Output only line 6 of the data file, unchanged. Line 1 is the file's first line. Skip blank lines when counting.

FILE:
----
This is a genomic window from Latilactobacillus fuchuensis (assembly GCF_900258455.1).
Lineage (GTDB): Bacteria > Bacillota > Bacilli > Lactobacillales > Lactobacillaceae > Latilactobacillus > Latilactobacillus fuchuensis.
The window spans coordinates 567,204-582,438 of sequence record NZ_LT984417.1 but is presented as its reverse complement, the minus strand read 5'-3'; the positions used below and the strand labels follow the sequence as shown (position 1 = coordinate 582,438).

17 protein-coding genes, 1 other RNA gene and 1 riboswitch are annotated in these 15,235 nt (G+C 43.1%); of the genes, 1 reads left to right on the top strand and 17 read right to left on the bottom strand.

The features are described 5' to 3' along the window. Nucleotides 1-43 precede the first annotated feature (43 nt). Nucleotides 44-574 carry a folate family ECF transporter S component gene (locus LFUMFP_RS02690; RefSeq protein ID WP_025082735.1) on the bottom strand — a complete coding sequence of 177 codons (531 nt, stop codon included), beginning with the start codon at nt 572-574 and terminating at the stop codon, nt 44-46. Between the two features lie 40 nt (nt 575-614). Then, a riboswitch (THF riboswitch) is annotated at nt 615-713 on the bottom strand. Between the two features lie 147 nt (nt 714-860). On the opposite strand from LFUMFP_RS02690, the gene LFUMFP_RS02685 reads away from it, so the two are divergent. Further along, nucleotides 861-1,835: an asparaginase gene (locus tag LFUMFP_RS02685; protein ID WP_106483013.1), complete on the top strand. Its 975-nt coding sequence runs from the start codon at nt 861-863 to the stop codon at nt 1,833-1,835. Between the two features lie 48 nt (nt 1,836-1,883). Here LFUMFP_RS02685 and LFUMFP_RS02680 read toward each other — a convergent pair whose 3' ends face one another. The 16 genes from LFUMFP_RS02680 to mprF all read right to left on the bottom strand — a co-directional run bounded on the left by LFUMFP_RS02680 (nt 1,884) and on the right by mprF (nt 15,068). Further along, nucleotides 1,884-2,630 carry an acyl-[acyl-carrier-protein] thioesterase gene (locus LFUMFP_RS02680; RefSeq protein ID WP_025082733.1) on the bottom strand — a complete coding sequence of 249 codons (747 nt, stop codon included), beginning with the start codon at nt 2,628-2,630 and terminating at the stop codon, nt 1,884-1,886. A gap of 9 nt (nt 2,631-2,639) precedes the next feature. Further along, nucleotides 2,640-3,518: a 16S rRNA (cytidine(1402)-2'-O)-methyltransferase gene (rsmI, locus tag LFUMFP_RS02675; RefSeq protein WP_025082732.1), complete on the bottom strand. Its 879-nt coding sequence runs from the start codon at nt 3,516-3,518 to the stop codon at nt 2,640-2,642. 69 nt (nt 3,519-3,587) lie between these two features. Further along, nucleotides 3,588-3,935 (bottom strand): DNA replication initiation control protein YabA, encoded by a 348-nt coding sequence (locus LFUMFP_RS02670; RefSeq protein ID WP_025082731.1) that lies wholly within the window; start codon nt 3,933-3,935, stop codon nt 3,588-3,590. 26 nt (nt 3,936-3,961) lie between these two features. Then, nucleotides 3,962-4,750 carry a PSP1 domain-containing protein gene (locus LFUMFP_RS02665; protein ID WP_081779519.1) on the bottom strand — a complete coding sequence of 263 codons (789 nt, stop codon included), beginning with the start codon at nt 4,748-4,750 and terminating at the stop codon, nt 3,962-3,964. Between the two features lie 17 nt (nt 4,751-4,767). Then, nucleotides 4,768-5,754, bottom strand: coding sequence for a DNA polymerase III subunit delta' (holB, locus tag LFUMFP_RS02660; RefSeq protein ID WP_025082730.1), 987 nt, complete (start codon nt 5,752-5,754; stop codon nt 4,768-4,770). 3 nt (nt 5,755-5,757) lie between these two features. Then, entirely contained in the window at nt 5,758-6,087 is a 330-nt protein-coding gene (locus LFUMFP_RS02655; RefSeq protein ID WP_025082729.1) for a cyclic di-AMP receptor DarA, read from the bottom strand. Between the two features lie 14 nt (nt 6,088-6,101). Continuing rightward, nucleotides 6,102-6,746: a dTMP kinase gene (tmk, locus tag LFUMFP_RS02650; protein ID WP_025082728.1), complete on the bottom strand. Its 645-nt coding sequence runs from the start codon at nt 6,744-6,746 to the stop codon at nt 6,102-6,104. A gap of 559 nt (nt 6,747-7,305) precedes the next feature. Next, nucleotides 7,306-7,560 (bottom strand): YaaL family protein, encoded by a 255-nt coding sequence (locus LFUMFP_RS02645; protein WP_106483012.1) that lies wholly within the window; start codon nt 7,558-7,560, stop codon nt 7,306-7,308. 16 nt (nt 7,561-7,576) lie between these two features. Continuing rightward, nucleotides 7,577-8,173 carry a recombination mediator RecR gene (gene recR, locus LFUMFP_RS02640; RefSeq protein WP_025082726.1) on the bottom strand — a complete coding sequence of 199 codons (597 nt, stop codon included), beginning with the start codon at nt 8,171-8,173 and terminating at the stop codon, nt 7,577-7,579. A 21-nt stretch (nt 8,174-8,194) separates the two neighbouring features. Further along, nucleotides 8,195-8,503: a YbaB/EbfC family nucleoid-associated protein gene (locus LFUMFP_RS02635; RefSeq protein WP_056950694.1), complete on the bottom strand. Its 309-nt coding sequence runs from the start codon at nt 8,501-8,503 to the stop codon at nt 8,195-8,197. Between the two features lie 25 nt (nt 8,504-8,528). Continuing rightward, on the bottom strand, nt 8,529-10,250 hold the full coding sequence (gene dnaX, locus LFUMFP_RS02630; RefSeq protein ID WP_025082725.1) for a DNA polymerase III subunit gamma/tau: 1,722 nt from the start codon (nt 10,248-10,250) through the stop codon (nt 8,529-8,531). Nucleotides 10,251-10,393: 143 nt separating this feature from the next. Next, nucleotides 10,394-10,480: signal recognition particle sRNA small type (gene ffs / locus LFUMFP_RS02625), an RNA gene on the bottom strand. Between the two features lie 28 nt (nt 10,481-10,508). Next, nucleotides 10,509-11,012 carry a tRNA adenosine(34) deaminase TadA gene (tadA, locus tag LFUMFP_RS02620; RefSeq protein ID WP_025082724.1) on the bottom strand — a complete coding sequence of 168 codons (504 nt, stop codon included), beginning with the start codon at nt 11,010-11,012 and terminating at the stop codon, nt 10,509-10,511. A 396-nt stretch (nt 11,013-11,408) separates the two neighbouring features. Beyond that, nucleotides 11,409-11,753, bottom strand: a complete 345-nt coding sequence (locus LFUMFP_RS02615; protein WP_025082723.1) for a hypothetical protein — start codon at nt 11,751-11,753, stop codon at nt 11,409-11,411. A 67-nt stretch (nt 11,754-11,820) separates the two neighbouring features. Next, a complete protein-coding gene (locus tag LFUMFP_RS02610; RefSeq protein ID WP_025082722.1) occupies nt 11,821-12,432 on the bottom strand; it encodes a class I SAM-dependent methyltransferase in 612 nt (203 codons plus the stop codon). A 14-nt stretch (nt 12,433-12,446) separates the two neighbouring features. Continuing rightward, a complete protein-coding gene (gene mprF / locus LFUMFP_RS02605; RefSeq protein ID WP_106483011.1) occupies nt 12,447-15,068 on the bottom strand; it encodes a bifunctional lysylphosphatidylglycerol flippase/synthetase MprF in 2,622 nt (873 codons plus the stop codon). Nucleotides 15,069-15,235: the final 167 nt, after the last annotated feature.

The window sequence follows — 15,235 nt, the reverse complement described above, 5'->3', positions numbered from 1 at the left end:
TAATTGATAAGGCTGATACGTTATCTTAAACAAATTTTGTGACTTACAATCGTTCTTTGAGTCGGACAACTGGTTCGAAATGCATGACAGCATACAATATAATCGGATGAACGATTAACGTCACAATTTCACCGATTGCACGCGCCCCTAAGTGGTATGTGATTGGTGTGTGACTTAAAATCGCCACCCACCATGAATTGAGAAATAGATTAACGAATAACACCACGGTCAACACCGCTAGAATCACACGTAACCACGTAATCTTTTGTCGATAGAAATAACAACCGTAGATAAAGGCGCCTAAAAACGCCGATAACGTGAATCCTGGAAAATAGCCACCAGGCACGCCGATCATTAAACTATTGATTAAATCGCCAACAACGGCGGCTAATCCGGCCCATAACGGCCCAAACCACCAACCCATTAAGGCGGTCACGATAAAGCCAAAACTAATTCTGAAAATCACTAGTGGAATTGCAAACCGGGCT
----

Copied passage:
The window sequence follows — 15,235 nt, the reverse complement described above, 5'->3', positions numbered from 1 at the left end: